Pure white petals blushed with magenta-purple streaks give Flaming Flag Triumph Tulip a memorable place in the mid-spring garden. The exquisite flowers are large and held on sturdy s...Learn MoreFlaming Flag Triumph Tulip Flaming Flag Triumph Tulip Tulipa 'Flaming Flag'As low as $19.99 Sale $14.99Per Bag of 25Pure white petals blushed with magenta-purple streaks give Flaming Flag Triumph Tulip a memorable place in the mid-spring garden. The exquisite flowers are large and held on sturdy stems, making them excellent in the garden, in cut flower arrangements, and in containers where you can bring the blooms up close. They are lovely companions to Daffodils, Grape Hyacinths, and other mid-spring bloomers. (Tulipa)
Blue Parrot Tulips brighten the late spring garden with purple shades that hint of blue. As the buds open, the beautifully fluted and fringed petals unfurl to create large blossoms o...Learn MoreBlue Parrot Tulip Blue Parrot Tulip Tulipa 'Blue Parrot'As low as $13.32 Sale $9.99Per Bag of 8Blue Parrot Tulips brighten the late spring garden with purple shades that hint of blue. As the buds open, the beautifully fluted and fringed petals unfurl to create large blossoms of undulating color and form. Easy-to-grow, this striking tall tulip is a stunner in the garden and makes beautiful bouquets. Plant in groups for best effect, and pair with spring perennials, as ‘Blue Parrot’ harmonizes nicely with other late spring flowers. (Tulipa)
Annika is a wildflower tulip cultivar with a romantic coloration that shifts from soft buff pink to a deeper rose pink as the flower age. Deep purple centers are like a faded ink blo...Learn MoreAnnika Tulip Annika Lady Tulip Tulipa clusiana 'Annika'As low as $18.66 Sale $13.99Per Bag of 15Annika is a wildflower tulip cultivar with a romantic coloration that shifts from soft buff pink to a deeper rose pink as the flower age. Deep purple centers are like a faded ink blot. Each bulb will send up 2-3 flowers on dainty stems, kicking off Tulip season with a burst of blooms in early to mid spring. A bee-friendly bulb with a strong tendency to spread and naturalize in grassy areas or rock gardens. (Tulipa clusiana)
Red Hunter Tulip, also called Wisley Tulip, features brilliant red flowers around a black center. Starting Tulip season with a pop of color and blooming longer than most species tuli...Learn MoreRed Hunter Tulip Red Hunter Tulip or Wisley Tulip Tulipa linifolia (Batalinii Group) 'Red Hunter'As low as $15.99 Sale $11.99Per Bag of 15Red Hunter Tulip, also called Wisley Tulip, features brilliant red flowers around a black center. Starting Tulip season with a pop of color and blooming longer than most species tulips, its mid-to-late spring flowers are surrounded by narrow, upright, silver-green leaves. Plant at the front of the garden or in containers, where the scarlet flowers and attractive foliage will catch your eye. Winner of the RHS Award of Garden of Merit. (Tulipa linifolia Batalinii Group)
How Home Gardeners Can Get Top Performance from Tulips
For Americans who would like to get top performance from their tulips, Roozen provides the following simple tips and guidelines.
- Choose tulips that are marked good for "naturalizing" or "perennializing."
- Generally species or botanical tulips and their hybridized strains are a good bet. These are cultivated bulbs that have not been extensively cross-bred and thus are very close to the bulb as found in nature.
Though cross-breeding or hybridizing sometimes diminishes a tulip's ability to "perennialize," other times it enhances this ability. Among hybrids that perennialize best are all the Darwin Hybrids in red, rose, orange, yellow and two-tone colors. Emperor tulips and some Triumph Tulips also perennialize well. All "species" tulips, the wild ones, are totally perennial, as are many of the "minor" bulbs including crocus.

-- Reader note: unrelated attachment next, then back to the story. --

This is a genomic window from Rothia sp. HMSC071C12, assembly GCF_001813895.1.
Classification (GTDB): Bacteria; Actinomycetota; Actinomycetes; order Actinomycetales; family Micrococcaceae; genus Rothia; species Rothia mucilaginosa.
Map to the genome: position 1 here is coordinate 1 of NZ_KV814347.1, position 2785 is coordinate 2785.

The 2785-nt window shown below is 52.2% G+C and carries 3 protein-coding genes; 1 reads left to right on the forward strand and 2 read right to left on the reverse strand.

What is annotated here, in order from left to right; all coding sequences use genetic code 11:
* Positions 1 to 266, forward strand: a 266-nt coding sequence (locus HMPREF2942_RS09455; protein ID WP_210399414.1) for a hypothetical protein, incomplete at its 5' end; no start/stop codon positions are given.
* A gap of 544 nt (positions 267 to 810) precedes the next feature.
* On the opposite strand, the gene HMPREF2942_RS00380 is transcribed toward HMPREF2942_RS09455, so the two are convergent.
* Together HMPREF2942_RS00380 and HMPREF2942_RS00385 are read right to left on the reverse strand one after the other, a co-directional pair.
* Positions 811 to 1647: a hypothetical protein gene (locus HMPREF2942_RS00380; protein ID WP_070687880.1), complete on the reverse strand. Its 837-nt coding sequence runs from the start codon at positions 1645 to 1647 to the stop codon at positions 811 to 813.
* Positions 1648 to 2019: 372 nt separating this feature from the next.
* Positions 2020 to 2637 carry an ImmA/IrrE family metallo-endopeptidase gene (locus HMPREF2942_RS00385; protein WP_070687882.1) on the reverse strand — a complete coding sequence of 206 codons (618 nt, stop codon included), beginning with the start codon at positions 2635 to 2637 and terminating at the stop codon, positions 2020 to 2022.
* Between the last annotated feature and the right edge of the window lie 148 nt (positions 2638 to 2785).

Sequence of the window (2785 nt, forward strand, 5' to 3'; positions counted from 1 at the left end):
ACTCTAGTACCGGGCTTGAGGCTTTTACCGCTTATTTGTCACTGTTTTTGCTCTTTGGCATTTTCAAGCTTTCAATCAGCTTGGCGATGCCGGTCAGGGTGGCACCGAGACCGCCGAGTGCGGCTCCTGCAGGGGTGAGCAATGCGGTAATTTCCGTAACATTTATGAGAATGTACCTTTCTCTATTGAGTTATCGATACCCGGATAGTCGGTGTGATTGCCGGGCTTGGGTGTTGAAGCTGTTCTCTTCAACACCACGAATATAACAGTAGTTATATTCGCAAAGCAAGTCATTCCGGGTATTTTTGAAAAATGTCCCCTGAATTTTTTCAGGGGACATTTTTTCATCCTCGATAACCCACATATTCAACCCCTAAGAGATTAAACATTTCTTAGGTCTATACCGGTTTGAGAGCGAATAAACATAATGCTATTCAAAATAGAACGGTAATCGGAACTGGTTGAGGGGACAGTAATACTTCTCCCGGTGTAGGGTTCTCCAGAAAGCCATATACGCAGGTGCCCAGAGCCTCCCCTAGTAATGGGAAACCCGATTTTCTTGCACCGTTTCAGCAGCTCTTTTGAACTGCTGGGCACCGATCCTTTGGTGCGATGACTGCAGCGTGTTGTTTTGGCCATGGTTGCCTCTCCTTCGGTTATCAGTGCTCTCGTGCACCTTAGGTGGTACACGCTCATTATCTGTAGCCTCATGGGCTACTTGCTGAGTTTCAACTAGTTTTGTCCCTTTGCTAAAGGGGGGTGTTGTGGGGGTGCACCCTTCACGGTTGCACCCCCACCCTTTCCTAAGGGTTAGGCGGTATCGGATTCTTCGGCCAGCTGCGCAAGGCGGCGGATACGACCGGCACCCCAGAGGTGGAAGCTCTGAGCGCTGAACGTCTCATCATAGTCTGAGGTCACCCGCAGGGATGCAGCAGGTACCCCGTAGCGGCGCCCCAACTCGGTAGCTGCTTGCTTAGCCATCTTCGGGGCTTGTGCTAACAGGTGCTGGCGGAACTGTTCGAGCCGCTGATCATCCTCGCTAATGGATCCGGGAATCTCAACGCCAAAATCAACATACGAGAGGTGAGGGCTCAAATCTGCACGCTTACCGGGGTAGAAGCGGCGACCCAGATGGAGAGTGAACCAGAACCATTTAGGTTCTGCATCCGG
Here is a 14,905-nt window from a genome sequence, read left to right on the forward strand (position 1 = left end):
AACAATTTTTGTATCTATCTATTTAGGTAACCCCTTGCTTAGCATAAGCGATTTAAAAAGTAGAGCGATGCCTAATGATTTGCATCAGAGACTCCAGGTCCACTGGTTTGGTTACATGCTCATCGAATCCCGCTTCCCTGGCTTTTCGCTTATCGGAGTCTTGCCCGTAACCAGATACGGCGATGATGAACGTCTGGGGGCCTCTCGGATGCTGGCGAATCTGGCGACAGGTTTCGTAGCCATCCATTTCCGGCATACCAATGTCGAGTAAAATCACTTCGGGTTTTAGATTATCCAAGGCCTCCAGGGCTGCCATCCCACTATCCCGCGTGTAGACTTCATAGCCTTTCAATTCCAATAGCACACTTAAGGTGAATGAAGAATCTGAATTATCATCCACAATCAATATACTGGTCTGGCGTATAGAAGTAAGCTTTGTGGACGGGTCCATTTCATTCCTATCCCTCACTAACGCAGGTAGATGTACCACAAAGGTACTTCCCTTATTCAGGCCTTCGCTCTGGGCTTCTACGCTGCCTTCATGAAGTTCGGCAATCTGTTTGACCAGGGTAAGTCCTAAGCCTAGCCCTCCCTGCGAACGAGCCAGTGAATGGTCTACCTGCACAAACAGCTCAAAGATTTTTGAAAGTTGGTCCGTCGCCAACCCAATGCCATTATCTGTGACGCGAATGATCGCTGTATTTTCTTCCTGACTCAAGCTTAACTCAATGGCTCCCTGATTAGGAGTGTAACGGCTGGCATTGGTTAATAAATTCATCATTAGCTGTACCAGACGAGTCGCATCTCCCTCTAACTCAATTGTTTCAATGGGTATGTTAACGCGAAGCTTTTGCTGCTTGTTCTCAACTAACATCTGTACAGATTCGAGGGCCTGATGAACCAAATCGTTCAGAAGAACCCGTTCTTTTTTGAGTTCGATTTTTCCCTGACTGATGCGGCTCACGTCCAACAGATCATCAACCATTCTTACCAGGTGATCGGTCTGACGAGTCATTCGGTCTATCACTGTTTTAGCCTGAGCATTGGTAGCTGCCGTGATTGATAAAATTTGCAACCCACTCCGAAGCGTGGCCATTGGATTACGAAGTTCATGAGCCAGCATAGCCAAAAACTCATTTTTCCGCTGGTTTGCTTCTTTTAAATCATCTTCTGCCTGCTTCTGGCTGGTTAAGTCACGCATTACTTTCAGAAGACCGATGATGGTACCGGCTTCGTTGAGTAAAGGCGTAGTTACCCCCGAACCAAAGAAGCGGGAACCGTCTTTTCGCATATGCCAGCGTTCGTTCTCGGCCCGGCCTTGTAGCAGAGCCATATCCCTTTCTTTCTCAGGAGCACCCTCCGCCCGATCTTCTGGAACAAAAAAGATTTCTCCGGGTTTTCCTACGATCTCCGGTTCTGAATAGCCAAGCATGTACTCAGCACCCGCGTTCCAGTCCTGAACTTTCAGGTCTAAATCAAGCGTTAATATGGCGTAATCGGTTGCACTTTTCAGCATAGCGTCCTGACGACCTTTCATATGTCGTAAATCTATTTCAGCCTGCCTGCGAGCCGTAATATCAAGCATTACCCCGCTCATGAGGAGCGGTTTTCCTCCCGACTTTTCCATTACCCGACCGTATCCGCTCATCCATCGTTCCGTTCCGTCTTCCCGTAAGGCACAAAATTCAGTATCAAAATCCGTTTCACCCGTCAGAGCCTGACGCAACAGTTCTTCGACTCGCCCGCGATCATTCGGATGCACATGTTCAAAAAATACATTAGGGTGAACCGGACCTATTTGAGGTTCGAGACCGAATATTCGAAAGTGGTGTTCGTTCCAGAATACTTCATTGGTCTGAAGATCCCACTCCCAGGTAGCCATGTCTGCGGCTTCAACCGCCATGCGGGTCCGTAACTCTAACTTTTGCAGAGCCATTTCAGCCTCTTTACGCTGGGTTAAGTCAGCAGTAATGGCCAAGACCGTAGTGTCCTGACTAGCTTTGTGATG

- Plant bulbs in a well-drained area. This is always good advice for planting bulbs, and is essential for naturalizing or perennializing. Wet soil promotes fungus and disease and can even rot bulbs. Adding organic matter such as well rotted cows manure, compost or peat moss can also help facilitate drainage.
- Plant tulip bulbs deep -- about eight inches deep, measuring from the base of the bulb. Note: If you add mulch to the surface after planting, include its depth as a part of your overall planting depth. (For instance, 5 inches deep in soil plus 3 inches of mulch = 8 inches deep.)
- Water bulbs after planting. Though standing water is not good for bulbs, sufficient water is necessary to get them growing. Water is especially important right after planting to ensure that the plants develop a strong root system before going into winter dormancy.
- In the spring, after the blossoms have passed their peak, clip off the flower heads and allow the green foliage to die back. This technique lets the plant put all its energy into building a strong bulb for next season.
- Fertilize in fall and spring. For those who treat tulips as annuals - as many gardeners do with great success and satisfaction - no fertilizer is necessary. Healthy Dutch bulbs (which are not seeds, but living plants), have more than enough food stored up to ensure a vigorous bloom the first season. But if a come-back performance is desired, low nitrogen fertilizer such as well-rotted cow manure, or special bulb fertilizer is recommended at fall planting time and each fall thereafter. If you did not fertilize in fall, in spring, as the shoots first appear, you can add a high nitrogen, fast-release fertilizer can help promote future performance.
Following these simple guidelines will increase the success of many homeowners in improving the repeat performance of their tulips.
But regardless of whether it's the magnificent crop of color from the first year's planting, or the slightly diminished but still lovely stand of flowers planted a few years back, the tulip remains one of the world's best loved flowers. And fall is the time to plant them.